Travelstead v. State

Annotate this Case

689 P.2d 494 (1984)

Van W. TRAVELSTEAD, Appellant, v. STATE of Alaska, Appellee.

No. A-114.

Court of Appeals of Alaska.

October 5, 1984.

*495 Lawrence Z. Ostrovsky, Birch, Horton, Bittner, Pestinger & Anderson, Fairbanks, for appellant.

Cynthia M. Hora, Asst. Atty. Gen., Anchorage, Norman C. Gorsuch, Atty. Gen., Juneau, for appellee.



COATS, Judge.

Van Travelstead was convicted, based upon his plea of nolo contendere, of attempted murder in the first degree, AS 11.41.100 and AS 11.31.100. Travelstead appeals, arguing that the charges against him should be dismissed because he was allegedly deprived of his right to a speedy sentencing, that the trial court erred in not letting him withdraw his nolo contendere plea, and that his sentence is excessive. We affirm.


During the latter part of August and in September of 1983 Van Travelstead, accompanied by his wife Armelda, committed several crimes near the Anchorage area. (Travelstead ultimately entered pleas to two counts of robbery in the first degree, three counts of burglary in the first degree, and kidnapping). On September 23, 1982, near Big Lake the Travelsteads kidnapped Kevin Engebretson and stole his truck. They drove up the Parks Highway toward Fairbanks with Engebretson and ultimately tied him to a tree by the side of the road. Engebretson managed to free himself and obtained a ride into Nenana where he contacted the Nenana Chief of Police, Wayne Walters. Chief Walters and Engebretson located Engebretson's stolen truck which was still being driven by the Travelsteads toward Fairbanks. Chief *496 Walters followed the truck and contacted the Alaska State Troopers, who set up a roadblock on the highway. When the truck approached the roadblock, Armelda Travelstead, who was driving, attempted to drive around the roadblock. The troopers shot at the truck to disable it and succeeded in shooting the tires and disabling the engine. After Van Travelstead fired a rifle from the truck window, Trooper Arrants managed to get to the side of the truck and grabbed the rifle. As Arrants and Travelstead were fighting over the weapon Chief Walters entered the driver's side of the vehicle. Armelda was lying down on the front seat. By this time Trooper Arrants had gotten control of the rifle and had retreated, but Van Travelstead had picked up a revolver. Chief Walters lunged at Van Travelstead, and Travelstead fired the pistol, injuring Chief Walters' hand. Chief Walters struck Travelstead with a flashlight and Travelstead fired another shot which went near Chief Walters' head but did not strike him. Chief Walters again struck Travelstead with the flashlight, and Travelstead fired a third shot which struck Chief Walters in the chest. Fortunately, Chief Walters was wearing a protective vest and was not critically injured by this shot. Chief Walters backed out of the cab, and ultimately Travelstead surrendered.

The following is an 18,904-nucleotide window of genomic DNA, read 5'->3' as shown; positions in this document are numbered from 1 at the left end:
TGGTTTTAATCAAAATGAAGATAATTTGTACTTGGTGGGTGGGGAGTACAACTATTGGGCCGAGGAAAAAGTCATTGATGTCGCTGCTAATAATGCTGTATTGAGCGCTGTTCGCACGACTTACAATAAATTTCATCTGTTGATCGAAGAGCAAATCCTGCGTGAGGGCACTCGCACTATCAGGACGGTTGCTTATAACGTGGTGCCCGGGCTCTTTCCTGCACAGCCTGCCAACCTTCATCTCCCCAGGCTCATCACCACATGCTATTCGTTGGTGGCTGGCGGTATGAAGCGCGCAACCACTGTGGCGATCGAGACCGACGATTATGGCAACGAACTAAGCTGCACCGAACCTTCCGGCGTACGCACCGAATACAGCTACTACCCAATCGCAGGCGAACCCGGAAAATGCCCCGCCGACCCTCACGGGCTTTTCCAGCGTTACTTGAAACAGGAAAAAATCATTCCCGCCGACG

Judge S.J. Buckalew sentenced Van Travelstead to a composite sentence of forty-four years for the kidnapping of Kevin Engebretson and for the burglary and robbery charges. Travelstead appealed that sentence and we affirmed in a memorandum order and judgment. The current attempted murder offense arises out of Travelstead's assault on Chief Walters. Judge Gerald Van Hoomissen sentenced Travelstead to twenty years with five years suspended on that charge and imposed that sentence consecutively to the sentence formerly imposed by Judge Buckalew.


Travelstead entered his plea of nolo contendere to the attempted murder charge on January 11, 1983. Sentencing was set, without objection, for April 18, 1983. On April 11, 1983, Travelstead moved to continue the sentencing to a date between May 31, 1983, and June 10, 1983. This motion was based on his desire to have a psychiatric evaluation completed before sentencing. The state filed non-opposition to continuing the sentence to a date after June 13, 1983. Sentencing was reset for June 16, 1983. On June 13, 1983, the state moved to continue the sentencing from June 16, 1983, to August 19, 1983. Travelstead's attorney at first indicated no opposition, based apparently on his understanding that the presentence report would not be complete until that time. However, when the attorney was contacted by the superior court law clerk to find out whether there was any opposition to continuing the sentencing proceeding, he was told by the law clerk that the presentence report would be available by July 1, 1983. He was also told that Judge Van Hoomissen wanted the hearing set for August 19, 1983, because the judge felt that the attempted murder charge was the most serious charge, and he wanted the sentencing to take place on that charge after the sentencing took place on the other charges. On hearing the reason for the continuance, Van Travelstead objected to continuing the sentencing and filed a demand for prompt sentencing on June 23, 1983. Judge Van Hoomissen continued the sentencing hearing until August 19, 1983. Travelstead argues that he was deprived of his right to a speedy sentencing and argues that his conviction should be overturned and the indictment against him should be dismissed.